Business & Money

Payday loan ‘predators’ amid shutdown struggles

By Nisa Islam Muhammad -Staff Writer- | Last updated: Jan 29, 2019 - 11:14:46 AM

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WASHINGTON—Anita Miller used to drive by the payday loan stores that littered the neighborhoods on her way to work and she pitied the people who had to use their services.  As she goes without her federal government check for the second time, she now understands why people use them. President Trump and congressional lawmakers reached a tentative deal Jan. 25 to re-open the government for three weeks, but people are still worried.


“I never thought I would be thinking about going to a payday loan shop,” she told The Final Call.  “I’m not even sure they will give me money because I don’t know when I will get my next check but it’s worth a try. Things are just that bad.  I know the interest rates are high.  I know this will put me further in debt but right now I need some relief,” she explained.

“I always thought having a government job meant stability and consistency.  Never in my wildest dreams would I have thought that the government would be shut down all these days.  It just brings tears to my eyes talking about it,” said Ms. Miller. The shutdown was hard for families and “payday loan companies are real options,” she continued.

Predatory lending companies including payday loan and car title lending companies that many families would have never given a second look at are now becoming viable options during the longest partial government shutdown in U.S. history.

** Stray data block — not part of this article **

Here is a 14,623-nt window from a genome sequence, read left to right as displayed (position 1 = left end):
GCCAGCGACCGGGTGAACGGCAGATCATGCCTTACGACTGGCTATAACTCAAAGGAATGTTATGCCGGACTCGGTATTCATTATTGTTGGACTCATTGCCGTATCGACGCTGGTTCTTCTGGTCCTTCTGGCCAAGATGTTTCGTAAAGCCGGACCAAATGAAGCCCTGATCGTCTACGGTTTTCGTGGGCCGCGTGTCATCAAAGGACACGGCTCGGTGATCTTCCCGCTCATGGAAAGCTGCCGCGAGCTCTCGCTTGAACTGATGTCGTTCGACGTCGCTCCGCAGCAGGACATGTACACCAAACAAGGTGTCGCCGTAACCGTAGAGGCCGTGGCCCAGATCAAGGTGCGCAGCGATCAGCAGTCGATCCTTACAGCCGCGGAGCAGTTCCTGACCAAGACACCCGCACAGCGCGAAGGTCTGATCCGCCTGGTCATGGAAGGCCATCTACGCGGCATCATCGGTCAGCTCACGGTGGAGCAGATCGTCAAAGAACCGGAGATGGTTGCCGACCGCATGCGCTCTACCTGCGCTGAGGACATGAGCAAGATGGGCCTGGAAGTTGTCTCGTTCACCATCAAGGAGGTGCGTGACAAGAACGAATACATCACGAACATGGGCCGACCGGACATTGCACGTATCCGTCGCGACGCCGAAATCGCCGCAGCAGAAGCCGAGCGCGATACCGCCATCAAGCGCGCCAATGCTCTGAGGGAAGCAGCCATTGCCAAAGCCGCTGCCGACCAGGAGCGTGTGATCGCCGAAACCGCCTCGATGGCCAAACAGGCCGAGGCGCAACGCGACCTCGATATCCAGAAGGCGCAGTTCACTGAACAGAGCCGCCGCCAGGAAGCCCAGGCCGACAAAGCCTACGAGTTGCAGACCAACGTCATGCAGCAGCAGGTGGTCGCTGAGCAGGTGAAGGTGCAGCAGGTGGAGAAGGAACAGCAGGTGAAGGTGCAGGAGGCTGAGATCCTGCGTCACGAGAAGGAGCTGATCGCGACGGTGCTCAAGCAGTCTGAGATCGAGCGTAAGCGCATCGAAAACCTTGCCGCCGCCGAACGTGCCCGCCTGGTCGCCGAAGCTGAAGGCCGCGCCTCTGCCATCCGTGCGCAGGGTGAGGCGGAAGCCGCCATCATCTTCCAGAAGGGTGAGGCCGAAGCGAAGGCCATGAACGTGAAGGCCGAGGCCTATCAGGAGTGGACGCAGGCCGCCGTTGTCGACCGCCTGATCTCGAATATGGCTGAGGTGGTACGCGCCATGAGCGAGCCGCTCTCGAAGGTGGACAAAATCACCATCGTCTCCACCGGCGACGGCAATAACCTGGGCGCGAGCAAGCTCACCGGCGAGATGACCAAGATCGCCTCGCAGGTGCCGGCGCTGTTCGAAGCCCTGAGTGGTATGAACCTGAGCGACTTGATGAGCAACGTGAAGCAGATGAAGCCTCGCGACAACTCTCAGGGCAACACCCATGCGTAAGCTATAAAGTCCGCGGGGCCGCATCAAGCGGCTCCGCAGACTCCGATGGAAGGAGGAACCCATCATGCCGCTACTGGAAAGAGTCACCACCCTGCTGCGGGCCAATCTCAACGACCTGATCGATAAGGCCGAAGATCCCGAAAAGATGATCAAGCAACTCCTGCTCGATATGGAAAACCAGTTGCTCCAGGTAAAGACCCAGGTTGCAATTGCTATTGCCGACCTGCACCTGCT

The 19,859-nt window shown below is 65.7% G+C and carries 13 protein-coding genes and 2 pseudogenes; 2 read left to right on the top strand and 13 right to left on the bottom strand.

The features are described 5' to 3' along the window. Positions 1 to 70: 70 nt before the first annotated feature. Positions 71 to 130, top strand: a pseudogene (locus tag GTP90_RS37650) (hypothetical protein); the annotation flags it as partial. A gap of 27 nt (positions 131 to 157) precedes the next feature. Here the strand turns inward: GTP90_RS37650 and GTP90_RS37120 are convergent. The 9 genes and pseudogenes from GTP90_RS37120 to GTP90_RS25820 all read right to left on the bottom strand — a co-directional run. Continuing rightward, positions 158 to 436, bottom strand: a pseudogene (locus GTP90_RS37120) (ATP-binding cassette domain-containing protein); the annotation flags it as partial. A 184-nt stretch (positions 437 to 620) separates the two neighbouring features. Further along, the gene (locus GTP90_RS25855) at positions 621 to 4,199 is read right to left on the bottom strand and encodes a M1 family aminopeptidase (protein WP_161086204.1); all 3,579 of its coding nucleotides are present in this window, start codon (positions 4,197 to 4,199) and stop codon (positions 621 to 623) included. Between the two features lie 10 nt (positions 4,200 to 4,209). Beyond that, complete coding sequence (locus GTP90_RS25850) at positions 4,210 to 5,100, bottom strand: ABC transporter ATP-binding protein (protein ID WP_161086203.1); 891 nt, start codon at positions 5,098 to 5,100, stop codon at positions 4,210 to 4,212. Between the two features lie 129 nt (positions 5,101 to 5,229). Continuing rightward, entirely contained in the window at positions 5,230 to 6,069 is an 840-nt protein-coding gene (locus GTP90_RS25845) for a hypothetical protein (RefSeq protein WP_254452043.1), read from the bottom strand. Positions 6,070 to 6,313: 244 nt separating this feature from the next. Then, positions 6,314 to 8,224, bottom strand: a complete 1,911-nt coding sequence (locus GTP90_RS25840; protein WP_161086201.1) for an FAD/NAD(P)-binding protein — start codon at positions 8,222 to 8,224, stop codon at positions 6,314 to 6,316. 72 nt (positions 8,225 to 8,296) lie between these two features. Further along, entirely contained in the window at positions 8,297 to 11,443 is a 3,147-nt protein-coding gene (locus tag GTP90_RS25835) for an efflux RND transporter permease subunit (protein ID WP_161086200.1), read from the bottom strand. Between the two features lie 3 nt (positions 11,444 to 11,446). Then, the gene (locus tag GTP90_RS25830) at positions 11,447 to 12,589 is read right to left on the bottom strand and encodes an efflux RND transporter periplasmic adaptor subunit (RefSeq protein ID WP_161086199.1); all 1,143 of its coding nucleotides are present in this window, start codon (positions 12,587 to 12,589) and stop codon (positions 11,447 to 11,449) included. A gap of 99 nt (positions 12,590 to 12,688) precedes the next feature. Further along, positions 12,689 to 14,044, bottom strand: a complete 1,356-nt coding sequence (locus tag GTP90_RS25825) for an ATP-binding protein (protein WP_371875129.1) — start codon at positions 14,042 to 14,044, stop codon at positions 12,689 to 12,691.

According to a recent online report by Zillow Research, unpaid federal workers already owe as much as $438 million in mortgage and rent payments this month. The Center for Responsible Lending (CRL) strongly cautions those workers struggling to pay their rent or mortgages against taking out payday loans or other predatory products that carry high annual interest rates of up to 400 percent.

They contend workers should be able to seek a forbearance from their lender until they resume work and should also ask lenders not to report them as delinquent during this period. Furthermore, workers may want to consider looking to banks and credit unions that are offering low-interest or zero percent interest loans during the government shutdown if they are in need.

“Predatory payday lenders may see this as a profitable opportunity to take advantage of government employees and contractors who are not currently receiving a paycheck to cover their rent, mortgage or bills. People are better off talking with their local bank or credit union to see if they qualify for a zero percent interest loan, as many financial institutions have already begun offering such options,” said CRL Executive Vice President Debbie Goldstein in a statement.

“Additionally, mortgage lenders should grant federal employees and contractors’ forbearance and not penalize borrowers if they cannot make their mortgage payment during the shutdown. Banks should also forgive overdraft penalties as well as fees and interest on any other delinquent credit payments for affected workers and avoid reporting delinquencies that result from the shutdown.”

The crisis is not just for people who owe rent and mortgage payments.

“If the shutdown persists, the Department of Housing and Urban Development (HUD) could also run out of its reserves to renew programs that fund rental housing assistance, which would hit vulnerable communities the hardest,” Ms. Goldstein said.

“The government shutdown over the funding of a border wall is divisive, unnecessary, and it’s hurting the American people, particularly lower-income families and communities of color,” she added. Even with a tentative deal reached to reopen the government at least temporarily, people affected will still have to catch up on bills they may have fallen behind on. 

 “Payday lenders are also notorious for targeting consumers of color, which widens the racial wealth gap within our communities,” explained CRL California Policy Director Graciela Aponte-Diaz.